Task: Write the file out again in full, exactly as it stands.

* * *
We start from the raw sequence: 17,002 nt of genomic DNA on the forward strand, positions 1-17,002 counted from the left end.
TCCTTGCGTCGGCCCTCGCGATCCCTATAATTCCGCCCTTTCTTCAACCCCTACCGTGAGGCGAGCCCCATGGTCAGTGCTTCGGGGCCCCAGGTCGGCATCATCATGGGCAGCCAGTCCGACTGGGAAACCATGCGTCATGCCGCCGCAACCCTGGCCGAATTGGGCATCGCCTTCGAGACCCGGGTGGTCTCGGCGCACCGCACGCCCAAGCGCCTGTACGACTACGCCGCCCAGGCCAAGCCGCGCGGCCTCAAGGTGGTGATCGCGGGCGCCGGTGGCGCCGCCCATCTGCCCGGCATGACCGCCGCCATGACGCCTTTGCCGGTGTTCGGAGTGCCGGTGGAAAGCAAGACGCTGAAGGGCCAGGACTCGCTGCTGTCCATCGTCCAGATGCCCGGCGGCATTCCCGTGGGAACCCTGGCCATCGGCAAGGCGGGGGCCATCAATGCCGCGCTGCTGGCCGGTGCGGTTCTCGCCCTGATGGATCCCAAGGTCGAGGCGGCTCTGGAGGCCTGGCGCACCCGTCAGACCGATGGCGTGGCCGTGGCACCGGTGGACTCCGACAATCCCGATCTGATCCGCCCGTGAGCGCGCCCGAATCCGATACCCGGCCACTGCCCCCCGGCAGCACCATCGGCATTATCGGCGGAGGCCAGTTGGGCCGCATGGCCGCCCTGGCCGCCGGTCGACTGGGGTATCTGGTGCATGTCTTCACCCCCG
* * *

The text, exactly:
We start from the raw sequence: 17,002 nt of genomic DNA on the forward strand, positions 1-17,002 counted from the left end.
TCCTTGCGTCGGCCCTCGCGATCCCTATAATTCCGCCCTTTCTTCAACCCCTACCGTGAGGCGAGCCCCATGGTCAGTGCTTCGGGGCCCCAGGTCGGCATCATCATGGGCAGCCAGTCCGACTGGGAAACCATGCGTCATGCCGCCGCAACCCTGGCCGAATTGGGCATCGCCTTCGAGACCCGGGTGGTCTCGGCGCACCGCACGCCCAAGCGCCTGTACGACTACGCCGCCCAGGCCAAGCCGCGCGGCCTCAAGGTGGTGATCGCGGGCGCCGGTGGCGCCGCCCATCTGCCCGGCATGACCGCCGCCATGACGCCTTTGCCGGTGTTCGGAGTGCCGGTGGAAAGCAAGACGCTGAAGGGCCAGGACTCGCTGCTGTCCATCGTCCAGATGCCCGGCGGCATTCCCGTGGGAACCCTGGCCATCGGCAAGGCGGGGGCCATCAATGCCGCGCTGCTGGCCGGTGCGGTTCTCGCCCTGATGGATCCCAAGGTCGAGGCGGCTCTGGAGGCCTGGCGCACCCGTCAGACCGATGGCGTGGCCGTGGCACCGGTGGACTCCGACAATCCCGATCTGATCCGCCCGTGAGCGCGCCCGAATCCGATACCCGGCCACTGCCCCCCGGCAGCACCATCGGCATTATCGGCGGAGGCCAGTTGGGCCGCATGGCCGCCCTGGCCGCCGGTCGACTGGGGTATCTGGTGCATGTCTTCACCCCCG